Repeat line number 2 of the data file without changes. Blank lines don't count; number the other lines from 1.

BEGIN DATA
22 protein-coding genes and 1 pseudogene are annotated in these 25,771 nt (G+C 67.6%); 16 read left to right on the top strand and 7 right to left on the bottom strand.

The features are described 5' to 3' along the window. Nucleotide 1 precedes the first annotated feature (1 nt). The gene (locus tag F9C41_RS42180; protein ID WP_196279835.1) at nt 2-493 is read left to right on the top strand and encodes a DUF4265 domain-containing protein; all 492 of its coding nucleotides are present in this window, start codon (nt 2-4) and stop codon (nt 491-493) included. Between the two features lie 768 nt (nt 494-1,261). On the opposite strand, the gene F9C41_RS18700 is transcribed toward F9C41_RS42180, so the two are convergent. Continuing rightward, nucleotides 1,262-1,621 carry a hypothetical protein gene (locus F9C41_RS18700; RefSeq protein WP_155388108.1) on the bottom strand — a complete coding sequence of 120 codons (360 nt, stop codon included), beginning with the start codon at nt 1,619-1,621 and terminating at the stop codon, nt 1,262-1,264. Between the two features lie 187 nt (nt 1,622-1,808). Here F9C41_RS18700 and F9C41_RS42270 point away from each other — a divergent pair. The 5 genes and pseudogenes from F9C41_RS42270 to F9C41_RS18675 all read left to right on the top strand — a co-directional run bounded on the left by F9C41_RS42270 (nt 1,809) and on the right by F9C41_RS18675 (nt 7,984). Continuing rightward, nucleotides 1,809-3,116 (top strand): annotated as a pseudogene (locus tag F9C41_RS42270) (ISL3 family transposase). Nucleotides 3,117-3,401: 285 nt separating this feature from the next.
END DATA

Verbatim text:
The features are described 5' to 3' along the window. Nucleotide 1 precedes the first annotated feature (1 nt). The gene (locus tag F9C41_RS42180; protein ID WP_196279835.1) at nt 2-493 is read left to right on the top strand and encodes a DUF4265 domain-containing protein; all 492 of its coding nucleotides are present in this window, start codon (nt 2-4) and stop codon (nt 491-493) included. Between the two features lie 768 nt (nt 494-1,261). On the opposite strand, the gene F9C41_RS18700 is transcribed toward F9C41_RS42180, so the two are convergent. Continuing rightward, nucleotides 1,262-1,621 carry a hypothetical protein gene (locus F9C41_RS18700; RefSeq protein WP_155388108.1) on the bottom strand — a complete coding sequence of 120 codons (360 nt, stop codon included), beginning with the start codon at nt 1,619-1,621 and terminating at the stop codon, nt 1,262-1,264. Between the two features lie 187 nt (nt 1,622-1,808). Here F9C41_RS18700 and F9C41_RS42270 point away from each other — a divergent pair. The 5 genes and pseudogenes from F9C41_RS42270 to F9C41_RS18675 all read left to right on the top strand — a co-directional run bounded on the left by F9C41_RS42270 (nt 1,809) and on the right by F9C41_RS18675 (nt 7,984). Continuing rightward, nucleotides 1,809-3,116 (top strand): annotated as a pseudogene (locus tag F9C41_RS42270) (ISL3 family transposase). Nucleotides 3,117-3,401: 285 nt separating this feature from the next.